Black Crown is about creator-owned titles with a very particular point of view, Bond said, but they all unite in geography of a secret street called Cannon Street.
Martin Simmonds of Punks Not Dead said he’d recently lost and re-found his passport, which was a relief on his trans-continental journey to the show. The idea for the book came from the fact that Sid Viscious’s ashes actually got scattered at Heathrow airport accidentally by his mother, which leads to the premise that Sid is trapped at the airport as a spirit. It’s a “buddy story” about a boy who never knew his father and an older boy, really, a 21 year old singer, who becomes his father figure.
One of the reason that there are not apostrophes in the title of this book is that it’s about more than one punk, Bond said. Dorothy runs a department in the UK, that’s like a British X-Files, and she has a musical history as well as being very old, Simmonds said.
Bond said that Simmonds has “reinvented” the “wide-screen double-page spread” in Punks Not Dead, and you’ll see that in issue #2.
The big announcement at the Black Crown Panel features Chris Sebela, who shared a project called House Amok, by himself and Shawn McManus, colored by Lee Loughridge, and lettered by Aditya Bidikar. It’s based on the psychological concept of “shared madness” where two people, either siblings or in a relationship, where one person lures the other into a delusion.
The star of the book is Dylan, one of two twin sisters, who live with a brother and parents in “middle of nowhere Oregon”. They all begin to buy into massive conspiracies, and get in a converted schoolbus and drive across America to bring down a “faceless conspiracy”. Dylan has to make important decisions, despite her young age. It’s a horror story where the biggest enemry is the family. Dylan has to go along with her family or be left alone in the world. It’s taken to a weird extreme, though based on family dynamics.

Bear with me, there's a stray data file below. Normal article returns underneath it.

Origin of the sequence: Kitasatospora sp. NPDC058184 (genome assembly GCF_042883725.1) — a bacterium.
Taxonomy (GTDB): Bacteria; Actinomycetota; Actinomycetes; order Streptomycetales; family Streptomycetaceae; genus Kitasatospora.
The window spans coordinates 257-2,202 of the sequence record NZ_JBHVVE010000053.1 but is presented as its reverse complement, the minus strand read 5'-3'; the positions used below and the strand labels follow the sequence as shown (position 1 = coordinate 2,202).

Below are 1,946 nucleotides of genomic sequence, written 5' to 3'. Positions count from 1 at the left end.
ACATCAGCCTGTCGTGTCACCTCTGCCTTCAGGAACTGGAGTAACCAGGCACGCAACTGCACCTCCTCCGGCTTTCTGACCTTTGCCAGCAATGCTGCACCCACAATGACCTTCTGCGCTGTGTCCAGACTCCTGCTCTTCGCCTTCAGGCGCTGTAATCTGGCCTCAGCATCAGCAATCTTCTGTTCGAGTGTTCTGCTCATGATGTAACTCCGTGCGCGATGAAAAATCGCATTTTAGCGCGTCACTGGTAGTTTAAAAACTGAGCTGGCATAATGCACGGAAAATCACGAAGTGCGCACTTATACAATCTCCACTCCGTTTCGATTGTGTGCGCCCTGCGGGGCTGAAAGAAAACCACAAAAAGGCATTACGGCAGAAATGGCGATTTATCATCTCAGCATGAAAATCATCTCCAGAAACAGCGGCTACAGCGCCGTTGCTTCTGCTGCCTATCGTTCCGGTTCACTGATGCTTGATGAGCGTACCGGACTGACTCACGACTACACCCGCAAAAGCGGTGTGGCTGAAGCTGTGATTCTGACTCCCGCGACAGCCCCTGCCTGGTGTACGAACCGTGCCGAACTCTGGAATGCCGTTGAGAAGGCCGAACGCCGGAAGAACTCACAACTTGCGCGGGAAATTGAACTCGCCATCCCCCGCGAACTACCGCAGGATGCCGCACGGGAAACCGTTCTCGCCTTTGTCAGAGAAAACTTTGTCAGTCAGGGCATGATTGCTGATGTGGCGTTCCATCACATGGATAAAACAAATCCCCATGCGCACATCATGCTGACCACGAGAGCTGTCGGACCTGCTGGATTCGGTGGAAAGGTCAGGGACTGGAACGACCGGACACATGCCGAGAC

Bond praised McManus’ “style unlike any other”, which renders both monsters and children well.
The title of the comic was originally from a David Bowie B-side that was way too long to be a comic book title, but Bond was won over by the comic, not the ungainly title.
Bond described the book as a “crazy maiming and murder spree” about a family “caught up in something strange”.
Bond loves the “dysfunctional irreverence” of the title that will launch in Summer 2018.
Tini Howard will also be doing another project with Black Crown, a second project, which will be drawn by Nick Robles. Euthanauts will be a strange story with Sandman and Six Feet Under aspects. It’s about people who can travel to the afterlife by dying in a certain way. The afterlife is a “void” and “frontier” and there are ways to explore it. But what’s out there? Can our consciousnesses even interact with it? We follow Thalia, a receptionist at a funeral home, who represents how most of us feel about death: Spooked, fascinated, but not close to it, Howard said.
Thalia meets Mercy, a brilliant scientist who is very ill, and their meeting sparks the story. Their story will be “Oregon Trail” and a little “Donner party”, Howard said. It’s a book about that “Major Tom feeling” of wanting to explore, but not being sure how to “get that message back” if you “go too far”. We also meet a character called Indy, who comes from a “queer” and “witchy” series.
Robles had never done “floating panels” before, but now he’s using them a lot on the series, with large spreads, getting to bring in beautiful characters from many backgrounds, according to Robles. He tried to bring “realness” even to incidental characters.
Bond also called out the upcoming paperback edition of Femme Magnifique, and teased that Year Two of Black Crown will be a lot about the shared geography of the universe.
There will be a “lot more to come”, Bond concluded.